There was a bigger difference between the groups in Zambia than in Malawi, and the researchers are not sure why. In Zambia, the proportion who missed ART for more than 60 days in the standard-of-care, three-monthly and six-monthly groups was 25.4%, 17.7% and 10.3%, whereas in Malawi it was 10.3%, 8.8% and 6.8%. So since retention in the standard-of-care arm was better, maybe there was simply less room for improvement. The difference in Malawi between all groups was still statistically significant, however.
There were no differences by income or other variables. The men in the six-monthly group had a rather better improvement in retention than the women; they were 60% less likely to have more than 60 days off ART, and the women 48% less likely, than the standard-of-care group.
The benefits of less frequent appointments were only seen in patients who had been stable on ART for over a year. There was no statistical difference between the groups in patients who had been on stable ART for six to 12 months, though this was a small number of patients.
Costs for the healthcare system were also calculated in this study. The cost of ART and the overall number of pills dispensed was similar between all groups: since drug costs represent the greatest expense, this meant improvement in costs was largely driven by the cost of appointments, so was relatively modest, and confined to the six-monthly group. Excluding the costs of medications, the annual cost per patient in the six-monthly group was 33% lower in Malawi and 36% lower in Zambia than in the standard-of-care group.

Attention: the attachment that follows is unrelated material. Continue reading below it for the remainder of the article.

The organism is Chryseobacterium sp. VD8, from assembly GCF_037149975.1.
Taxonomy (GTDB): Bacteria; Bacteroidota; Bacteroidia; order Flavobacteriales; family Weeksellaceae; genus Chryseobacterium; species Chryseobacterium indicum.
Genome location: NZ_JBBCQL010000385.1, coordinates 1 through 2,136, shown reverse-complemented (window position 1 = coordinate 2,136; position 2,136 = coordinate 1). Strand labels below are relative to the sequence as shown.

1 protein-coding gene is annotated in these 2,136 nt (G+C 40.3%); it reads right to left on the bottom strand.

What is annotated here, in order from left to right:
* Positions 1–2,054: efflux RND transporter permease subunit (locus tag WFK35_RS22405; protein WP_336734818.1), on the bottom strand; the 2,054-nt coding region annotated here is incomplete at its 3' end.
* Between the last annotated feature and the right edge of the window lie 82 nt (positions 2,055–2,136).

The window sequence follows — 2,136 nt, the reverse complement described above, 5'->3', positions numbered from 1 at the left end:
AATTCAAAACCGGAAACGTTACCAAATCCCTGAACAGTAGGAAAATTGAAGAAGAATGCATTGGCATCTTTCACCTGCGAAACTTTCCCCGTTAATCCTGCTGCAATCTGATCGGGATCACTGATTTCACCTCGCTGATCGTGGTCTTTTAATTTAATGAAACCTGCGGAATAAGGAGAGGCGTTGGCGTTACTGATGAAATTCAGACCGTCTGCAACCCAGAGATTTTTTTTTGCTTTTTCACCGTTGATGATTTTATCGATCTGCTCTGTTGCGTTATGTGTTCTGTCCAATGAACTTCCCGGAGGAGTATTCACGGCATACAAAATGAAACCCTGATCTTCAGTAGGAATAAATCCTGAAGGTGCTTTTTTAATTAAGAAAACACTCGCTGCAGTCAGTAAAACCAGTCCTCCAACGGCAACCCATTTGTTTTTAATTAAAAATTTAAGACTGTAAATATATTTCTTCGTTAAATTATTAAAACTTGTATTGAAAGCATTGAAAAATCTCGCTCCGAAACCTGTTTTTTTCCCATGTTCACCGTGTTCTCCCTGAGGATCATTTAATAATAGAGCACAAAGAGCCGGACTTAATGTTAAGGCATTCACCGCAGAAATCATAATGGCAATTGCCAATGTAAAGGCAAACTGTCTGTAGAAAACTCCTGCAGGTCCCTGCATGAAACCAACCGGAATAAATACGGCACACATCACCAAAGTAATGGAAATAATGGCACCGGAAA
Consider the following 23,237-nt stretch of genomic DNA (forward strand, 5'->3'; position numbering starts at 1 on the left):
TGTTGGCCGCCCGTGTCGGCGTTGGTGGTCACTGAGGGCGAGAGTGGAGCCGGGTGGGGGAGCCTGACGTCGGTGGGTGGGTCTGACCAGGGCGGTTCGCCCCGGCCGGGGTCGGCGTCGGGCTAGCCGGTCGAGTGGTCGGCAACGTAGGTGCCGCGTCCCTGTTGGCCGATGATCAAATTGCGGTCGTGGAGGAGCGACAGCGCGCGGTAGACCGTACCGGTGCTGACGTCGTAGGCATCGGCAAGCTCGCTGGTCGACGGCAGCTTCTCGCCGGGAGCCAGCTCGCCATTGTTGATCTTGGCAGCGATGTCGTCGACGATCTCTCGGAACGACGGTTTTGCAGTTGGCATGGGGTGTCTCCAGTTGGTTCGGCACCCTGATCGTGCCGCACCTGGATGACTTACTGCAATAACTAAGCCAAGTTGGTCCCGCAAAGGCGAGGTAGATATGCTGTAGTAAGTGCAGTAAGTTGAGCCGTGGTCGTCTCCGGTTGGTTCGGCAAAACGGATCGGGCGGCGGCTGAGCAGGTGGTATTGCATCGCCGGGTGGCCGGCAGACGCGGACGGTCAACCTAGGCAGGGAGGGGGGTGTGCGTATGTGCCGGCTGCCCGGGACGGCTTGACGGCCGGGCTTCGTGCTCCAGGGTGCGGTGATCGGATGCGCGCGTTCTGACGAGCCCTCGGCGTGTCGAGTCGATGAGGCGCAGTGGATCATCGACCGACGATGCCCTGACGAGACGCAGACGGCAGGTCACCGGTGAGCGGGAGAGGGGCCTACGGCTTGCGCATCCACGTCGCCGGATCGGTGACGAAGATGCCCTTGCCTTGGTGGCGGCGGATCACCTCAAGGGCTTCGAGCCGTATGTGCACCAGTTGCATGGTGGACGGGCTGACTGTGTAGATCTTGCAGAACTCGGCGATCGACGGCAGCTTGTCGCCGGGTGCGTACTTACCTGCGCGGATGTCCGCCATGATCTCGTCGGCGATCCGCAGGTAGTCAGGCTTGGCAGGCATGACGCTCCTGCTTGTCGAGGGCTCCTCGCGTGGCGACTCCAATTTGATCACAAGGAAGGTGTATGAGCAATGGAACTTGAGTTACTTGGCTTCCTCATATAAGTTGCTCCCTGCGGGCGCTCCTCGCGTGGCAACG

Using simple cost-effectiveness calculations, the cost per patient of achieving fewer than 60 days off ART per year was only modestly different in Malawi ($90.76 in the six-monthly group versus $96.15 for standard of care) but considerably lower in Zambia ($142.41 versus $177.00).
In terms of costs borne by the patient, the researchers split the costs into costs due to lost work and transport costs. For the third of participants who spent money on travel, costs were lowest in the six-monthly group in both countries by more than 25%.
In terms of work lost, the Malawian patients lost an average of $3.98 in the six-monthly group and $5.30 in the standard-of-care group; in Zambia it was $9.98 and $15.00. Interestingly in Zambia, the cost both to clinic and to patient was slightly higher in the 3-monthly group than the standard-of-care group. This was probably because they spent more time at the clinic (three hours versus two hours) than standard-of-care patients; it’s not clear why, as the standard-of-care patients did not have any more non-ART-dispensing visits.